However, 18 years later, the Indianapolis Motor Speedway and NASCAR find themselves at a crossroads. Gone are the bulging crowds, although NASCAR’s attendance figures — while typically inflated — estimated a gathering of 140,000 last season, still a nice pull. That number is nearly half of the estimate from just a few seasons prior, though.
So what happened to the perfect pairing of America’s most historical speedway and most popular racing series? Where is the hype and “can’t miss” nature of one of NASCAR’s crown jewel events?
The simple answer is that there is no simple answer, but a number of factors that have witnessed a decline in interest, attendance and ratings of the Brickyard 400.
The most obvious observation is that stock car racing at Indy — even back in its mid-’90s heyday — isn’t that exciting. Open-wheel IndyCar rockets jet around the flat 2.5-mile speedway in excess of 225 miles per hour, thanks to an abundance of front downforce that keeps the cars glued to the track. Stock cars, in turn, are incapable of producing such aero-dependent handling capabilities.
The result is 400 miles of drawn-out, largely single-file racing — hardly your steamy Saturday night in Bristol or crisp autumn afternoon at Talladega.
The 2008 Brickyard 400, a race that can only be described as a monumental debacle — when Goodyear tires turned to dust instead of wearing into the track evenly — didn’t do the event any favors, either. Whether this remains a reason why fans stay away, it marked the point when attendance — already in a noticeable slide — hit a point of no return.
And then there are the fans themselves, many saving pennies in a recession that seems will never end. If a family is to attend only one race per season, it needs to get its money’s worth. And again, NASCAR’s short tracks and plate venues offer the most bang for the ever-precious buck.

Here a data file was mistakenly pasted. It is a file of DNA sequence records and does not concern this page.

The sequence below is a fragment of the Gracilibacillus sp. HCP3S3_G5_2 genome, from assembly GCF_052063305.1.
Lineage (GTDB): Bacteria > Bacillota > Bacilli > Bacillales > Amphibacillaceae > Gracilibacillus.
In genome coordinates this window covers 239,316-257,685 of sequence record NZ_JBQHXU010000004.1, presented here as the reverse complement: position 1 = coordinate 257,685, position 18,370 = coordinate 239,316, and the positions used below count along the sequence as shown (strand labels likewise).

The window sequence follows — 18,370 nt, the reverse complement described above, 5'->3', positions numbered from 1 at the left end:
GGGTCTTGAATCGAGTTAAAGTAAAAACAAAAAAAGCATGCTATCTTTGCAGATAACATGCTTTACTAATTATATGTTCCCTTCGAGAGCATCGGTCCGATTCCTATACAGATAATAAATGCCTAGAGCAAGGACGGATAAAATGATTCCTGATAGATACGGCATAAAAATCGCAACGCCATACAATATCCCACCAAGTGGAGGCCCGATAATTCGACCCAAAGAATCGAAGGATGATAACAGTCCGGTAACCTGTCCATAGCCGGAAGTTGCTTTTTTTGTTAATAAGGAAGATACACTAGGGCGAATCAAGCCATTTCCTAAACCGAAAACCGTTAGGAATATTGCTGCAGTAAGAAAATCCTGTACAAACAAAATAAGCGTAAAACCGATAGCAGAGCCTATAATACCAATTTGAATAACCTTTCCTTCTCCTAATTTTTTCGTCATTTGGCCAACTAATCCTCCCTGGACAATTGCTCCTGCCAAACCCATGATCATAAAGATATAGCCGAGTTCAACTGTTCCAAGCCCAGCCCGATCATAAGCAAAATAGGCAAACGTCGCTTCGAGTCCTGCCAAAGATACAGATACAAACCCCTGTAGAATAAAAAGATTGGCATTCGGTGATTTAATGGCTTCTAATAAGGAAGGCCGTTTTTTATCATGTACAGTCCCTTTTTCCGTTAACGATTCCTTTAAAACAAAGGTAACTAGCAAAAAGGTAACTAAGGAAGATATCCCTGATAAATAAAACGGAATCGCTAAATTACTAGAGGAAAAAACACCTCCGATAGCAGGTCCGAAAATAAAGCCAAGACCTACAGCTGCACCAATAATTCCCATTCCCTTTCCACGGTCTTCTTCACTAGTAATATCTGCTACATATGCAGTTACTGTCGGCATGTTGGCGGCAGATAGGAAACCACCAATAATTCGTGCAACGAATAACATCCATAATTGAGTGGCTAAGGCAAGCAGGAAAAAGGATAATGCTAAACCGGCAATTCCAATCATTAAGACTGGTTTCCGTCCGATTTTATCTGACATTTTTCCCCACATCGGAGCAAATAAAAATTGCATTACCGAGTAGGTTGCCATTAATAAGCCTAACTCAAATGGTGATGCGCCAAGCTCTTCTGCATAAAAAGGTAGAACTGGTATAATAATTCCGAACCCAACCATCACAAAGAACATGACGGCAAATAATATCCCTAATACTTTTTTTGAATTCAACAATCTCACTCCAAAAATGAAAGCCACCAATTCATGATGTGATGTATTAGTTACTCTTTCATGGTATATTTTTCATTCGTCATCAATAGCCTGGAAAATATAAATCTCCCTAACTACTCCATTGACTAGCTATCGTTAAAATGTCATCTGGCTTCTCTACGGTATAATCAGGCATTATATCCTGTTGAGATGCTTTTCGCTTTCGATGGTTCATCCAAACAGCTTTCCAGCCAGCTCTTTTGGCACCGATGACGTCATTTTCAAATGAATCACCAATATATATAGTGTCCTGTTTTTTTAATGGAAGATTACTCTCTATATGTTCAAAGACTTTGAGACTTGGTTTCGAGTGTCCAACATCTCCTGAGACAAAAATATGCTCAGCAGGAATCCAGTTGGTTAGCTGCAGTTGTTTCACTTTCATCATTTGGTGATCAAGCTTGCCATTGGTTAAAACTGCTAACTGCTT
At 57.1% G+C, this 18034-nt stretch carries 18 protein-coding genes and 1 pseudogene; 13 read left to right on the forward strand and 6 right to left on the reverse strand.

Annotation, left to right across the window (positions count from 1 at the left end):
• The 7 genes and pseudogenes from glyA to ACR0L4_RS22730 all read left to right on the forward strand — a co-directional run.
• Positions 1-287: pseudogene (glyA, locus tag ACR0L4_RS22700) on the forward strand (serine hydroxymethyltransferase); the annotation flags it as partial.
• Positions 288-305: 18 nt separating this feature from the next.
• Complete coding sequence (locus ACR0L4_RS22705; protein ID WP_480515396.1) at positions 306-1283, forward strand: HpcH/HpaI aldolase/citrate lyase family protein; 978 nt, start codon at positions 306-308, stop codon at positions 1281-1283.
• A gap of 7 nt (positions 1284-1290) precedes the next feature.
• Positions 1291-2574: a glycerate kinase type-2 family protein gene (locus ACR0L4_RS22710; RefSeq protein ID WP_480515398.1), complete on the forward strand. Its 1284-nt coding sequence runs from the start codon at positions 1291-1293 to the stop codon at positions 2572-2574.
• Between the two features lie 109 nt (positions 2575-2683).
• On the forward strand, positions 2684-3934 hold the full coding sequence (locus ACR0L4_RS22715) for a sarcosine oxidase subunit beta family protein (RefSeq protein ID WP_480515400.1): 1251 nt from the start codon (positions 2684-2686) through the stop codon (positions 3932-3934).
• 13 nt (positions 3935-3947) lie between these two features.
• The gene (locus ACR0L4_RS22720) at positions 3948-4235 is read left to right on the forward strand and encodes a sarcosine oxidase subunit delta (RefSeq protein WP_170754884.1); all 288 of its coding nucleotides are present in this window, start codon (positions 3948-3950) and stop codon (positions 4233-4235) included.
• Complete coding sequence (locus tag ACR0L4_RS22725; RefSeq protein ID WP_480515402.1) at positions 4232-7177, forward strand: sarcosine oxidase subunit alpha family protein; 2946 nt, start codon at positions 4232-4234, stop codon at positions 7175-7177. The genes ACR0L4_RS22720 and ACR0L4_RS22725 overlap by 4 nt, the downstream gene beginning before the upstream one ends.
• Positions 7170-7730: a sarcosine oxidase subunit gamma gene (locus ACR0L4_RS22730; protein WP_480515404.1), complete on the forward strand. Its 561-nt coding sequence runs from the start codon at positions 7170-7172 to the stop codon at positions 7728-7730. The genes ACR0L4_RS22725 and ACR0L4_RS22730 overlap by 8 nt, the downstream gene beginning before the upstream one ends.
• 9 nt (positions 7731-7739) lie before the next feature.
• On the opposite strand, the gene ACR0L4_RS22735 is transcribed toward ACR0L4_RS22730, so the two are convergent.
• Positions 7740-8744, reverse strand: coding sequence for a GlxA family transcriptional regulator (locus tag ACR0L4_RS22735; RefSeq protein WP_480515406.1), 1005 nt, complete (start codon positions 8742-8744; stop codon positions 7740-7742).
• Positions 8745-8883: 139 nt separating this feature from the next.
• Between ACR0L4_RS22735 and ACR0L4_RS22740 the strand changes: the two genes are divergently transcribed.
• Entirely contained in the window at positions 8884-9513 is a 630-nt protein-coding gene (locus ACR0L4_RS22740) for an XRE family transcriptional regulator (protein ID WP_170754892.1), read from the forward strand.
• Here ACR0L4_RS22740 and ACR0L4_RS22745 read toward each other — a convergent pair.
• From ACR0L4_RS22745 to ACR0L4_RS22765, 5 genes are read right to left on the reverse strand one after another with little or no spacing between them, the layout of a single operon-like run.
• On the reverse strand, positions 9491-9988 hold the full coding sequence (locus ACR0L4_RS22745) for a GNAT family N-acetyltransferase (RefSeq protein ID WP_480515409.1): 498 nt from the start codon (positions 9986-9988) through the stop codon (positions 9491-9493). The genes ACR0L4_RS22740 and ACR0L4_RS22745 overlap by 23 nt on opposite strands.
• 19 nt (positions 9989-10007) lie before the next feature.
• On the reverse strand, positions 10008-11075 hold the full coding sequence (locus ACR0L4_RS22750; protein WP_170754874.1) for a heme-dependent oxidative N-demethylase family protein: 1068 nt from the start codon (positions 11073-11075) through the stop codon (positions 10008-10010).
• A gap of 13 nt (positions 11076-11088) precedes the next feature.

Sightlines at Indianapolis do not help the cause, either. NASCAR patrons are used to seeing nearly all of a race track, and at Indy, the famed pagoda and infield granstands make that impossible. Sitting on the living room couch watching a hi-def television allows for the storylines and any on-track excitement to play out via the 76 cameras employed by ESPN in unencumbered fashion.
Still, to drivers and teams alike, winning at the Indianapolis Motor Speedway is a career-defining achievement.
“Being at the Brickyard with NASCAR is an unbelievable experience,” veteran driver Jeff Burton says. “The things that are in front of me (in my career) that really mean a lot are winning a championship, winning a Daytona 500 and certainly the Brickyard is on that list as well.”
Of course, there are those outside of the competitors who can appreciate NASCAR's visits. The Brickyard is a demanding race, an event where driver and team must bring their A-game. The length, strategy and finesse involved often make the race an enjoyable mental exercise for the more informed viewers.
But again, that angle often presents itself just as well (if not better) from the comfort of the living room. Lost there is the “experience” of the day — the sights and smells of a NASCAR race and overall aura of the Birckyard itself. However, toss in any number of online resources for the at-home fan and suddenly, those on the couch are more plugged in to what's really playing out.
NASCAR and the speedway hope to make “being there” just as important to the fans once agin, though. The largest driver autograph session of the season has been organized at IMS on the day before the race. The catch? Only ticket holders for the 400 can attend. And next year, the Nationwide Series and the France family-owned GRAND-AM Rolex Sports Car Series will compete at Indy on the same weekend as the Cup race.
Whether bringing in more stock car races is a good thing for the mystique of the speedway or whether it will help with attendance are debatable.
What’s not up for debate is that a once-cherished event has become — in the eyes of the all-important fan — just another race. And that needs to change.